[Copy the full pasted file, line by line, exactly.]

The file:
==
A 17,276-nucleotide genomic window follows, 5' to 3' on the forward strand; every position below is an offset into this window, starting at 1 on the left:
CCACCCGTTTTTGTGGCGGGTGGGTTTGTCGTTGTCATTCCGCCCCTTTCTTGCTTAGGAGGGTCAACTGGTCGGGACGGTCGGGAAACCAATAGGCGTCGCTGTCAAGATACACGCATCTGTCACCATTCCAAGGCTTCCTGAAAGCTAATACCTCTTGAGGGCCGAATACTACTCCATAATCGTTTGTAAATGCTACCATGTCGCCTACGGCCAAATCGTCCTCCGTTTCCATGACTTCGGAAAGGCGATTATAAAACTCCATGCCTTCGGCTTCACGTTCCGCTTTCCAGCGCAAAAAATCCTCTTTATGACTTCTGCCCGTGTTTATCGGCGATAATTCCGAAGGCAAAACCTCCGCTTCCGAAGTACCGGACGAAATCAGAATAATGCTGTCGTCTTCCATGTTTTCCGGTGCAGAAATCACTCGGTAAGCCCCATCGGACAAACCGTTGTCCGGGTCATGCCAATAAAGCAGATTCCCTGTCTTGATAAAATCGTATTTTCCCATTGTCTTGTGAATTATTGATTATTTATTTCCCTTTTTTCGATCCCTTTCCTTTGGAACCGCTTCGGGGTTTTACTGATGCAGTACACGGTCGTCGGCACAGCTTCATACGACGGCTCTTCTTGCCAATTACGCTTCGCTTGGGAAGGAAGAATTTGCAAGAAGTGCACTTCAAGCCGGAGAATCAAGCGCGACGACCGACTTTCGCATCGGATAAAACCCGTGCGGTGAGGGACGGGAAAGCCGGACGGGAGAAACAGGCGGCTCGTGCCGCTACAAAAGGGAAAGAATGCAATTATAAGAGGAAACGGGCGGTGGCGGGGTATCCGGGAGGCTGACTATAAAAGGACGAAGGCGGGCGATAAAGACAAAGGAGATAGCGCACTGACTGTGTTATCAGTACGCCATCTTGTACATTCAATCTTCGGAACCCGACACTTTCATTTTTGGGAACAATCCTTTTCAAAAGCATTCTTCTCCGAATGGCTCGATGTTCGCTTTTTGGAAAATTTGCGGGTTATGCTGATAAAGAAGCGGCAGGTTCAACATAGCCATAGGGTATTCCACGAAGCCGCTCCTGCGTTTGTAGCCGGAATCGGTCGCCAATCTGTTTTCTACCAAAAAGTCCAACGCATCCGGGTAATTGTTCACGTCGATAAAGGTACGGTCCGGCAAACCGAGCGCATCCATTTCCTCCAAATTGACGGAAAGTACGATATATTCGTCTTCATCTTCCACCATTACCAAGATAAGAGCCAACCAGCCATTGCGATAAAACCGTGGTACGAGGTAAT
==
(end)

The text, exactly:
A 17,276-nucleotide genomic window follows, 5' to 3' on the forward strand; every position below is an offset into this window, starting at 1 on the left:
CCACCCGTTTTTGTGGCGGGTGGGTTTGTCGTTGTCATTCCGCCCCTTTCTTGCTTAGGAGGGTCAACTGGTCGGGACGGTCGGGAAACCAATAGGCGTCGCTGTCAAGATACACGCATCTGTCACCATTCCAAGGCTTCCTGAAAGCTAATACCTCTTGAGGGCCGAATACTACTCCATAATCGTTTGTAAATGCTACCATGTCGCCTACGGCCAAATCGTCCTCCGTTTCCATGACTTCGGAAAGGCGATTATAAAACTCCATGCCTTCGGCTTCACGTTCCGCTTTCCAGCGCAAAAAATCCTCTTTATGACTTCTGCCCGTGTTTATCGGCGATAATTCCGAAGGCAAAACCTCCGCTTCCGAAGTACCGGACGAAATCAGAATAATGCTGTCGTCTTCCATGTTTTCCGGTGCAGAAATCACTCGGTAAGCCCCATCGGACAAACCGTTGTCCGGGTCATGCCAATAAAGCAGATTCCCTGTCTTGATAAAATCGTATTTTCCCATTGTCTTGTGAATTATTGATTATTTATTTCCCTTTTTTCGATCCCTTTCCTTTGGAACCGCTTCGGGGTTTTACTGATGCAGTACACGGTCGTCGGCACAGCTTCATACGACGGCTCTTCTTGCCAATTACGCTTCGCTTGGGAAGGAAGAATTTGCAAGAAGTGCACTTCAAGCCGGAGAATCAAGCGCGACGACCGACTTTCGCATCGGATAAAACCCGTGCGGTGAGGGACGGGAAAGCCGGACGGGAGAAACAGGCGGCTCGTGCCGCTACAAAAGGGAAAGAATGCAATTATAAGAGGAAACGGGCGGTGGCGGGGTATCCGGGAGGCTGACTATAAAAGGACGAAGGCGGGCGATAAAGACAAAGGAGATAGCGCACTGACTGTGTTATCAGTACGCCATCTTGTACATTCAATCTTCGGAACCCGACACTTTCATTTTTGGGAACAATCCTTTTCAAAAGCATTCTTCTCCGAATGGCTCGATGTTCGCTTTTTGGAAAATTTGCGGGTTATGCTGATAAAGAAGCGGCAGGTTCAACATAGCCATAGGGTATTCCACGAAGCCGCTCCTGCGTTTGTAGCCGGAATCGGTCGCCAATCTGTTTTCTACCAAAAAGTCCAACGCATCCGGGTAATTGTTCACGTCGATAAAGGTACGGTCCGGCAAACCGAGCGCATCCATTTCCTCCAAATTGACGGAAAGTACGATATATTCGTCTTCATCTTCCACCATTACCAAGATAAGAGCCAACCAGCCATTGCGATAAAACCGTGGTACGAGGTAAT